You owe it to yourself to find this book and read it. You're a good person, you work hard, life knocks you around a little, but basically you're all right. Take a break and read this.
This was enjoyable on so many levels. The author transitions adeptly between the multiple generations and back and forth between continents. I have become a bit of a Chinophile and immersed myself in all things Chinese for the past 2 1/2 years. Knowing history, visiting museums, reading student essays about grandparents who breathed during the Cultural Revolution and Japanese occupation have all left their indelible mark on me. I see the world differently because I am seeing China through new eyes. Amy Tan captures it masterfully.
As I was reading this book, I was reminded of reading somewhere that Atticus Finch was the most perfect character created in American fiction. I suppose that could be contested, but I found myself thinking, "Claud Wheeler is the most perfect character ever created." This story of redemption is almost without fault. Poetic. Real. I truly truly loved it. A well-deserved Pulitzer.
I read this book several whiles ago, but as with any good writing the second time around was just as exhilarating. As with other reviewers, it is difficult to block the movie version out of your mind--not a bad thing--the movie is a treat. I think Anne Tyler is the master of quirky characters. They are believable, they are unforgettable, and they are perfectly content to worm their way inseparably into your heart. I read her books when I want to reaffirm my faith in humanity. I recently discussed this book with a friend who came away with a completely different emotion from the book. That fascinates me! I found it filled with hope and optimism. She not so. Interesting.
I can't remember the last book or movie in which I put my face in my hands and sobbed. Now, THAT'S good writing that can elicit such a visceral response. Anna Quindlan is a master. I can almost picture her writing just flowing--in little or no need of editing. I remember one time finishing a particularly useless book and thinking, "I'll just read a little Anna Quindlan to cleanse my pallet." This story is dramatic. Be prepared.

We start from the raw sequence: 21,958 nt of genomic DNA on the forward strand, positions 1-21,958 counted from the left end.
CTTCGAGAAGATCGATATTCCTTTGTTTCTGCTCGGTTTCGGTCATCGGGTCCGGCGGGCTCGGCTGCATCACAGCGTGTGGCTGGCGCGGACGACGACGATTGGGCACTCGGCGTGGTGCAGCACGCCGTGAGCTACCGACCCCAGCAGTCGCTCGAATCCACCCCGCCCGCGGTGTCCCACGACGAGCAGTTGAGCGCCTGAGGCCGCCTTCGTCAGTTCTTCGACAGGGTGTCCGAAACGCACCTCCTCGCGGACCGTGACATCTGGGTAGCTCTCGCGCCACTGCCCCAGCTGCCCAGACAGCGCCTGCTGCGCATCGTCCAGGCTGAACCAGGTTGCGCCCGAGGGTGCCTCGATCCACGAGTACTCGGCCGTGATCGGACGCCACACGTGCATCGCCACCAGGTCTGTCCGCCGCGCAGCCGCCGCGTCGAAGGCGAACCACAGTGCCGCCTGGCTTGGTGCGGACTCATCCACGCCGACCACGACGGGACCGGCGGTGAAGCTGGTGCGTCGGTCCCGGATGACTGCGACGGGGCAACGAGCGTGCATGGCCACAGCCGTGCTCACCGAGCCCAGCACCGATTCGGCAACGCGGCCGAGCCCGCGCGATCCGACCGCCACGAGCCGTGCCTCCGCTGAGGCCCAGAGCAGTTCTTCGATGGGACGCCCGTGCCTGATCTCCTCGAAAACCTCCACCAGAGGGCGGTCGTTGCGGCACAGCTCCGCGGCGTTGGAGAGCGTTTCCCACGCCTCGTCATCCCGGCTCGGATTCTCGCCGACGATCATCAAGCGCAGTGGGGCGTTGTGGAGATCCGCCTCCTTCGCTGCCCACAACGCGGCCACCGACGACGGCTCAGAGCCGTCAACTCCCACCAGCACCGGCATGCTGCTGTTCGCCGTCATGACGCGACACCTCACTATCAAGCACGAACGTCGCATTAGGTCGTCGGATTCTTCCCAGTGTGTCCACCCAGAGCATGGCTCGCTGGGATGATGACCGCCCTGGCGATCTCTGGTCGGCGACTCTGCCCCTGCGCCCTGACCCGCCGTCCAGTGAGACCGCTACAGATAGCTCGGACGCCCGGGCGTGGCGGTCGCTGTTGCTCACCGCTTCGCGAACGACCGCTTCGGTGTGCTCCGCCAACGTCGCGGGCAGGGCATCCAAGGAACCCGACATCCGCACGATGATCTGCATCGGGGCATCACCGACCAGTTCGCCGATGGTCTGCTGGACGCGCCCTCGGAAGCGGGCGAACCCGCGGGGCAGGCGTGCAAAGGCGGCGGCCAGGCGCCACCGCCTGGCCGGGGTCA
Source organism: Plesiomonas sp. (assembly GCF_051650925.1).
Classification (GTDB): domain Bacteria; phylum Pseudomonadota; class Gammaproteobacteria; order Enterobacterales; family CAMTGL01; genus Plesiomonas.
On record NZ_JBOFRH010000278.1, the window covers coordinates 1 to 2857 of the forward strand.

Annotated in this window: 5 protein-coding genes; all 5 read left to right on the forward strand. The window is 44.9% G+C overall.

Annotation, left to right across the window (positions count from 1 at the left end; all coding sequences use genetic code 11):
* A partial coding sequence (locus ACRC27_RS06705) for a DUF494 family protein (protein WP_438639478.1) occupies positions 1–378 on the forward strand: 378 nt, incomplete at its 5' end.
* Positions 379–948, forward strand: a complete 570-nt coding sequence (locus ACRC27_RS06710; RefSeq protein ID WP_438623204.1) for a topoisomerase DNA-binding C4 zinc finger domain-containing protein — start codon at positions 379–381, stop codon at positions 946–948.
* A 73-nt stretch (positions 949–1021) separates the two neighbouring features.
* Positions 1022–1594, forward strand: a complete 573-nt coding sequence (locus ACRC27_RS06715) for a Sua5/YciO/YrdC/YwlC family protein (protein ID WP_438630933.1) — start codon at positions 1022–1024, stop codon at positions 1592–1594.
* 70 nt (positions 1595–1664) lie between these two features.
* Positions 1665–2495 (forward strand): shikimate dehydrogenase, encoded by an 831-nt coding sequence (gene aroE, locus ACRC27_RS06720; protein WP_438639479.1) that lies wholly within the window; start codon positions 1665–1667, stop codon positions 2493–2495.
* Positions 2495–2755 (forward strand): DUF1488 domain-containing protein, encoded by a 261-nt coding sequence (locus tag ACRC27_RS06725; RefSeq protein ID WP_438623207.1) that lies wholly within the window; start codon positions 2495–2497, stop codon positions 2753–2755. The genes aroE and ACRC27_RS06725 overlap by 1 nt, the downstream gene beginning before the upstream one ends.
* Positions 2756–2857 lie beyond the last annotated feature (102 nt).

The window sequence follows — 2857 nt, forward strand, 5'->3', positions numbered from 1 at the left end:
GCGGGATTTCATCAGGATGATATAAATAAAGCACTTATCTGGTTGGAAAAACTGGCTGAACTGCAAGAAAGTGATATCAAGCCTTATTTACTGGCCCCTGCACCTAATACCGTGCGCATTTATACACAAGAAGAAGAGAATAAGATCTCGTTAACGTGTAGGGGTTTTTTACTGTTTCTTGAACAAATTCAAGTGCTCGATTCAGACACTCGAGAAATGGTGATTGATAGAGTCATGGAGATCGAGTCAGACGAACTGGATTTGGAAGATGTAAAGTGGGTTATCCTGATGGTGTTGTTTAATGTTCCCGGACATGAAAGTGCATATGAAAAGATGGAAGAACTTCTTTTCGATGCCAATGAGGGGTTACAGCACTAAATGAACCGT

A gem of a book. I can see putting this in a kid's hand at just the right time. The need for books about loss will never diminish.
Seldom do you read a book that speaks so eloquently to a private place in your heart. You can imagine my delight when just a day after I finished it, I was sitting in a congregation and look up to see a man and wife who had been quoted extensively in this book sitting on the front row. Now THAT, my friends, is a textbook tender mercy. I seized the opportunity to discuss this book with them If only EVERY book afforded such a fitting conclusion.
Enjoyable. I think I'll go back and write down some of her categories to explore in my bullet journal. If you haven't read The Happiness Project, go thou hither and do that! This book is sort of a synthesis on the author's blog and the world's response to the first book. Great reading.
This was soooo interesting! I appreciated such a straight forward revelatory look into the inner workings of the general authorities of the L.D.S. Church over the time period of David O. McKay. My favorite chapters were the ones dealing with the priesthood issue, the rise of BYU, the conceptionof correlation, the building of temples, the growth and transformation of proselyting, and the world views of Mormonism transformation. Reading President McKay's views on education, gospel scholarship, and excommunication philosophies was worth the reading. Mind expanding and very enjoyable.
I surprised even myself at how quickly and intently I ate up this book. Falling in love with a burro? Yep. Thoroughly. I chose this randomly as a book to read that was published the year I was born. I consider that serendipity! And when we return stateside, I'm going burro shopping!